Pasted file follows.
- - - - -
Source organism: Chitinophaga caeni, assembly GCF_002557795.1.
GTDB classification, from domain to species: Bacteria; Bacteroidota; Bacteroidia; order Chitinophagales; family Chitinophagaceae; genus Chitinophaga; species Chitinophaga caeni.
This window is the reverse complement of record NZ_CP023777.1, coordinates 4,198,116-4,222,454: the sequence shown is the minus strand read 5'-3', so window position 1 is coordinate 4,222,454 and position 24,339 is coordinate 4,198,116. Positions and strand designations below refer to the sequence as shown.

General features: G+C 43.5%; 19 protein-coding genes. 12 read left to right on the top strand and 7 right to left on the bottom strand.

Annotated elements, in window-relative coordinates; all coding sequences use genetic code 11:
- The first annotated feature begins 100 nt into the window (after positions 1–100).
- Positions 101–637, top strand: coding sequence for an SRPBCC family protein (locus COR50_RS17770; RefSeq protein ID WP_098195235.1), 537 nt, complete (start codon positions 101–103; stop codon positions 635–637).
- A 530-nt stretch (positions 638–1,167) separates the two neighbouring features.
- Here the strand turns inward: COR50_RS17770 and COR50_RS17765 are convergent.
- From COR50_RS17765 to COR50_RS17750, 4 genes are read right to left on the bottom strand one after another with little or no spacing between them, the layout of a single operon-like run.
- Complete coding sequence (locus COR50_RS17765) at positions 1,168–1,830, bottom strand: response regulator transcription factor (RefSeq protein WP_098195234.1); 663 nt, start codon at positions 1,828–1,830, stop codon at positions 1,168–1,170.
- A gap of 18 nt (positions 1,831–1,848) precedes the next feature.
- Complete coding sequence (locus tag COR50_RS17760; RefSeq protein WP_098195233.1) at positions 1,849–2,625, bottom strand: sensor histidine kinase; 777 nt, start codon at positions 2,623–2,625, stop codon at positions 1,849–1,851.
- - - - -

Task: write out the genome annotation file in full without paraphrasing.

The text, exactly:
Source organism: Chitinophaga caeni, assembly GCF_002557795.1.
GTDB classification, from domain to species: Bacteria; Bacteroidota; Bacteroidia; order Chitinophagales; family Chitinophagaceae; genus Chitinophaga; species Chitinophaga caeni.
This window is the reverse complement of record NZ_CP023777.1, coordinates 4,198,116-4,222,454: the sequence shown is the minus strand read 5'-3', so window position 1 is coordinate 4,222,454 and position 24,339 is coordinate 4,198,116. Positions and strand designations below refer to the sequence as shown.

General features: G+C 43.5%; 19 protein-coding genes. 12 read left to right on the top strand and 7 right to left on the bottom strand.

Annotated elements, in window-relative coordinates; all coding sequences use genetic code 11:
- The first annotated feature begins 100 nt into the window (after positions 1–100).
- Positions 101–637, top strand: coding sequence for an SRPBCC family protein (locus COR50_RS17770; RefSeq protein ID WP_098195235.1), 537 nt, complete (start codon positions 101–103; stop codon positions 635–637).
- A 530-nt stretch (positions 638–1,167) separates the two neighbouring features.
- Here the strand turns inward: COR50_RS17770 and COR50_RS17765 are convergent.
- From COR50_RS17765 to COR50_RS17750, 4 genes are read right to left on the bottom strand one after another with little or no spacing between them, the layout of a single operon-like run.
- Complete coding sequence (locus COR50_RS17765) at positions 1,168–1,830, bottom strand: response regulator transcription factor (RefSeq protein WP_098195234.1); 663 nt, start codon at positions 1,828–1,830, stop codon at positions 1,168–1,170.
- A gap of 18 nt (positions 1,831–1,848) precedes the next feature.
- Complete coding sequence (locus tag COR50_RS17760; RefSeq protein WP_098195233.1) at positions 1,849–2,625, bottom strand: sensor histidine kinase; 777 nt, start codon at positions 2,623–2,625, stop codon at positions 1,849–1,851.